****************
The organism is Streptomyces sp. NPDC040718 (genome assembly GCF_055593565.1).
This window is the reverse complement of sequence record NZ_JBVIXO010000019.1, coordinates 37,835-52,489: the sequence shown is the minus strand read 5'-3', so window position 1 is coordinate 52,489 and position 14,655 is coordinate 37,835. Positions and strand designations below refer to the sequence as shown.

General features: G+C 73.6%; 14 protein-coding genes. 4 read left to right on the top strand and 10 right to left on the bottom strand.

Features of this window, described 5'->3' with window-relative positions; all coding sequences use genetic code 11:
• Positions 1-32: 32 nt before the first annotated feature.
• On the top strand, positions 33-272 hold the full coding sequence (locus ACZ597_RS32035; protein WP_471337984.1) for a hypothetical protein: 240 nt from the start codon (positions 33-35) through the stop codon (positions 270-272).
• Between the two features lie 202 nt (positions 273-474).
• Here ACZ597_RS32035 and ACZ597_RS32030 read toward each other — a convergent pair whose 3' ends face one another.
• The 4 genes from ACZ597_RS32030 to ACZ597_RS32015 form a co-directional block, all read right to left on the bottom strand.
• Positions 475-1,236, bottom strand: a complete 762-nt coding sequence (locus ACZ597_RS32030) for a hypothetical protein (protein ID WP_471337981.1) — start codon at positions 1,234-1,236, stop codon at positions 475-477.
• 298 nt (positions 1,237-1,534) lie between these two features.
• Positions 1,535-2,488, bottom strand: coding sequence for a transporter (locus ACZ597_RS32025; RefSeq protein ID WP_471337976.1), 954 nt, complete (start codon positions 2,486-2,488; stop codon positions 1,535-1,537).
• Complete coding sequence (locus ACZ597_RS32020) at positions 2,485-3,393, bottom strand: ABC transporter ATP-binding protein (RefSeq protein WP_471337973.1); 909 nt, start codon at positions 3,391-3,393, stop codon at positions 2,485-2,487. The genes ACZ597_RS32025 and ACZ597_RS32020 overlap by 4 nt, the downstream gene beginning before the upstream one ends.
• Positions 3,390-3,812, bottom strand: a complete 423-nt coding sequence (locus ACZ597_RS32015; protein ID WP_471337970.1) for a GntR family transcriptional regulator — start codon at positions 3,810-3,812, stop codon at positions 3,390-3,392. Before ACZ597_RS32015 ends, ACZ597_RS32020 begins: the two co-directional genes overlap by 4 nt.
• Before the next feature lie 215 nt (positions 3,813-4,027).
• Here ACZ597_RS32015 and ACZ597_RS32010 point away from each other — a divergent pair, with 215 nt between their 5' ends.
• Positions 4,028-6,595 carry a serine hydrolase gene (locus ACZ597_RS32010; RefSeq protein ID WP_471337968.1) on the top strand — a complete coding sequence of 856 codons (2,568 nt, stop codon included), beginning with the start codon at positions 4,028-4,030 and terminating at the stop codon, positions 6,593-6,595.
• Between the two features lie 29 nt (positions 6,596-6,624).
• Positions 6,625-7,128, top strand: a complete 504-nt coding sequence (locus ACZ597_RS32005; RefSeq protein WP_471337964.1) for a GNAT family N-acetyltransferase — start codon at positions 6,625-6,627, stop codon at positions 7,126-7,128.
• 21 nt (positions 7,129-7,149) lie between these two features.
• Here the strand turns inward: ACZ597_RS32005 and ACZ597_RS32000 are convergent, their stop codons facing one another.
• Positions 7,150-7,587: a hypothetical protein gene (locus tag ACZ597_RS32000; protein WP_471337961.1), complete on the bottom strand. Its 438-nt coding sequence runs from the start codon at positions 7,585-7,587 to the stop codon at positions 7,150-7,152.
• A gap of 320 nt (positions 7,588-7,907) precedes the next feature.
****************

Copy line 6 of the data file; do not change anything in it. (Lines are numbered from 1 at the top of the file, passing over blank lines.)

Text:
• On the top strand, positions 33-272 hold the full coding sequence (locus ACZ597_RS32035; protein WP_471337984.1) for a hypothetical protein: 240 nt from the start codon (positions 33-35) through the stop codon (positions 270-272).